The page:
Jen Kochaver, Features Editor
Augsburg’s Sabo Center for Democracy hosted a panel titled “Whose Democracy Is It, Anyway?” The event on Thursday Oct. 4 saw Minneapolis community members, politicians and activists discuss the role citizens and elected officials play and how they should interact in a thriving democracy.
Hosted in the Hagfors Center, community members of all ages showed up to engage in dialogue as the midterm elections approach.
Throughout the two hours, the panel addressed how they believed we will best save our democracy, the importance of individual economic self-sufficiency in Minnesota’s workforce and the most successful strategies they had been able to implement to get people involved in democracy, be that through voting or larger political participation.
Among the panelists was Harry Boyte, the senior scholar in public work philosophy at the Sabo Center who worked for the Southern Christian Leadership Conference, Martin Luther King’s organization as a young man during the civil rights movement. He suggested turning away from elections as the primary focus of democracy and instead thinking about “growing democracy.” Boyte’s biggest message was to remember the good that citizenship schools of the Civil Rights era did by engaging communities and bringing them together, teaching them about the Constitution and engaging them in meaningful dialogue with each other as well as with larger national debates and movements.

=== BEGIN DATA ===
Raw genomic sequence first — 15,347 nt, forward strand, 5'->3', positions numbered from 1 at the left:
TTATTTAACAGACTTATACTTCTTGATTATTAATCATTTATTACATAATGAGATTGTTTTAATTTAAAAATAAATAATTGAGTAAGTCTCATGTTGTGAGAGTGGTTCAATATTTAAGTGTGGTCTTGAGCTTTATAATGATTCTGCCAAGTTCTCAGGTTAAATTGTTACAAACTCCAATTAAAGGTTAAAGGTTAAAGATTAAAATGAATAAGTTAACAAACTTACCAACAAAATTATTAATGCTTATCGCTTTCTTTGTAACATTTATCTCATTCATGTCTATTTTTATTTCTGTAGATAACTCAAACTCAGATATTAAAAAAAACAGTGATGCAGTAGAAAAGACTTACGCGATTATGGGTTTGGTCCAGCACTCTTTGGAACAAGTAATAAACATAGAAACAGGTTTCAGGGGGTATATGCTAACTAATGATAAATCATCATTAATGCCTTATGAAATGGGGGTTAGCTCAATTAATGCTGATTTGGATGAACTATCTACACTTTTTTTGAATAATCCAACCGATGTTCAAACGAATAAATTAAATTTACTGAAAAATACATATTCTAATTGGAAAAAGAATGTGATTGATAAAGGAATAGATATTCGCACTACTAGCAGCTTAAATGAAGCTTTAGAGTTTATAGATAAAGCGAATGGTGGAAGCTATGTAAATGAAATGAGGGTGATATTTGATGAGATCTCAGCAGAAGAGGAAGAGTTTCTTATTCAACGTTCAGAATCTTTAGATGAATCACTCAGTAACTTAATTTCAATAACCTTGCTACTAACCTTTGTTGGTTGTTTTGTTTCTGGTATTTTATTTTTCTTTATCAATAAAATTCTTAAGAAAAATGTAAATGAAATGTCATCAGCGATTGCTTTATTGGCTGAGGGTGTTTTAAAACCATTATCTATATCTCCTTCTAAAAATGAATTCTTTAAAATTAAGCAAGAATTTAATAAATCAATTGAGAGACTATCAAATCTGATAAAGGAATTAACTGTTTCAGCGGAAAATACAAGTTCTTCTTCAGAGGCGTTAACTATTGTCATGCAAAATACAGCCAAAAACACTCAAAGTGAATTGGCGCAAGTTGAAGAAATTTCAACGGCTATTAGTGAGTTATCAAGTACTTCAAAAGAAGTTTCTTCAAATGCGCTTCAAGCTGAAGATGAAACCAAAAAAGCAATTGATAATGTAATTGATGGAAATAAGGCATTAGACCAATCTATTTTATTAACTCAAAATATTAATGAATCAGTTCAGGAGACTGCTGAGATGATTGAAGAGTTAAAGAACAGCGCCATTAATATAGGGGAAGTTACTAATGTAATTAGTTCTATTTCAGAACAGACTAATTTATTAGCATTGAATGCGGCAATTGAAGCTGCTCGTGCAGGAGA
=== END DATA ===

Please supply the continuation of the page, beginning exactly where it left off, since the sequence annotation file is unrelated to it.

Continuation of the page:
Jeremiah Ellison, the city councilmember of Ward 5, the youngest, poorest and “least educated” ward, as well as the ward with the largest black population in Minneapolis shared how he went out of his way to make sure the backbone of his campaign was folks from his own community. This included making sure those who had never campaigned before knew they could bring something to the table. For example, two poets from Ward 5 wrote all of his campaign literature.
Irene Fernando, a candidate for Hennepin County Commissioner in District 2, who is running for public office for the first time and, if elected, would be first woman and first person of color to be elected to this position, recounted hosting a woman- and POC-focused concert, not as a campaign event, but as something she knew would be of interest to people she wants not only to represent, but also to get together and get talking to each other.
Catalina Morales Bahena, the lead organizer for ISAIAH, “a multi-racial, state-wide, nonpartisan coalition of faith communities fighting for racial and economic justice in Minnesota” which is based in St. Paul, shared her experiences driving voters to the polls in rural areas in order to keep voting accessible for all citizens, regardless of access to transportation.
While engaging with the panel and with each other that night, all in attendance felt the answer posed by the event’s title was clear. This panel reminded Augsburg of a crucial truth of democracy: people educate people, and this democracy is ours.
This article first appeared in the Friday, October 12 edition of The Echo.
Participants on the Sabo Center’s panel discuss democracy in the United States today. Photo by Emily Braverman